On the 10th anniversary of the 26/11 Mumbai terror attacks, Nariman House, one of the several establishments that were targeted by the Lashkar-e-Taiba terrorists, will be declared a memorial and rechristened as Nariman Light House.
Three floors of the building have been fashioned as a museum with the names of all 227 people who lost their lives being put up for visitors to pay their respects to. The first phase of the memorial will be thrown open to visitors on Monday.
Rabbi Israel Kozlovskyl made the announcement on Sunday that the Nariman House will be rechristened as Nariman Light House. Nariman House is a centre for the Jewish Chabad movement.
The memorial promises to be open to all “to feel and live”.
First phase of the memorial will be dedicated to all those who lost their lives in the deadly attacks that brought the commercial capital of the country to its knees.
The second phase of the memorial is the fifth floor of the house where Rabbi Gavriel Holtzberg lived with his wife, Rivka and son, Moshe. The entire floor has been designed in pristine white and has been reconstructed to make it look exactly how it used to, before the fateful night 10 years ago.
On November 26, 2008, two of the ten terrorists who had entered Mumbai raided Nariman House and killed its four residents, including Rabbi Holtzberg and his wife. Their toddler son Moshe was saved by his Indian nanny, Sandra Samuel.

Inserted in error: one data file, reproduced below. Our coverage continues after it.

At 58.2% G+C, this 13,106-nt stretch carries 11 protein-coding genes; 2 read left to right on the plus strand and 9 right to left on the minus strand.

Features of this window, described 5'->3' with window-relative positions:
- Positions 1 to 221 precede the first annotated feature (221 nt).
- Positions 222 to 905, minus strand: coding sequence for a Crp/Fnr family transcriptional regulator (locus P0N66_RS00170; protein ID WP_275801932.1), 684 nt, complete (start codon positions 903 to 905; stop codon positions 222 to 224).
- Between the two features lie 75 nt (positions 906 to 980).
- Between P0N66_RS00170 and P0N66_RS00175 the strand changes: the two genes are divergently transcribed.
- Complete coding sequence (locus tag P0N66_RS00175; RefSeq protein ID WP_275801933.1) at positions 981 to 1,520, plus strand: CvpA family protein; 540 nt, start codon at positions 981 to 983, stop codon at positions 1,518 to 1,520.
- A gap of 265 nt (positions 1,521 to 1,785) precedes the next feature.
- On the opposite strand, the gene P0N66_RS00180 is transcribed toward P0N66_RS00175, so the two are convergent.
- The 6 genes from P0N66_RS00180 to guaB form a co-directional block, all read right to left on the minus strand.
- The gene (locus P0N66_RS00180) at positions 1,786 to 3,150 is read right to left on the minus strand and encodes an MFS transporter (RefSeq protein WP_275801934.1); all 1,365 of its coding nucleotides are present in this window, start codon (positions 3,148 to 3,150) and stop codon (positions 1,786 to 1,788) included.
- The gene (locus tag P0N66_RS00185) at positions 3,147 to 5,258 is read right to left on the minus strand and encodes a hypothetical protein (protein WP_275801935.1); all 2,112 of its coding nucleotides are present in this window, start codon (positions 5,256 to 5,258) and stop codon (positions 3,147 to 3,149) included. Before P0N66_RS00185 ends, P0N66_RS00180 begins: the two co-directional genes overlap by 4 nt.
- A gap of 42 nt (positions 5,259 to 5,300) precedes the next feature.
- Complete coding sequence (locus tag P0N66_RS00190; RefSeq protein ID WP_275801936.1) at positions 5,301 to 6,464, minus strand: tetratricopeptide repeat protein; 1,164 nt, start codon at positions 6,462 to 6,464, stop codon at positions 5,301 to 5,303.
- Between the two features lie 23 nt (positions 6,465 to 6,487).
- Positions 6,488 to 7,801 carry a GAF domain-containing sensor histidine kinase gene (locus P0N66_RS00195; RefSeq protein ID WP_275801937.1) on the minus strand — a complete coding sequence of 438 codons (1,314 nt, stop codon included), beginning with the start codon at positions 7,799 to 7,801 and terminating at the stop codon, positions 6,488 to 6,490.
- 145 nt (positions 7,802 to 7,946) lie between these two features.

Among the prominent displays here will be Moshe’s room, the kitchen, bedroom, living room, apartment, entrance, hallway library and the common room.
“The fifth floor where the Holtzberg family lived will be turned back into a house with a kitchen, a living room and everything to reflect the Jewish way of life. On the fourth floor there will be six different rooms projecting different things and also give an overall view to the visitors,” said Kozlovskyl.
Soon, a website will be launched for people to apply to visit the Nariman Light House. Visitors will be subject to verifications and security checks while there will be no charges on the visits.
On the fourth floor, visitors will enter through a scorched and broken door, just how it was after the attack.
The next room will bear tales of the 2008 attacks and will be dedicated to stories of terror attacks across the world.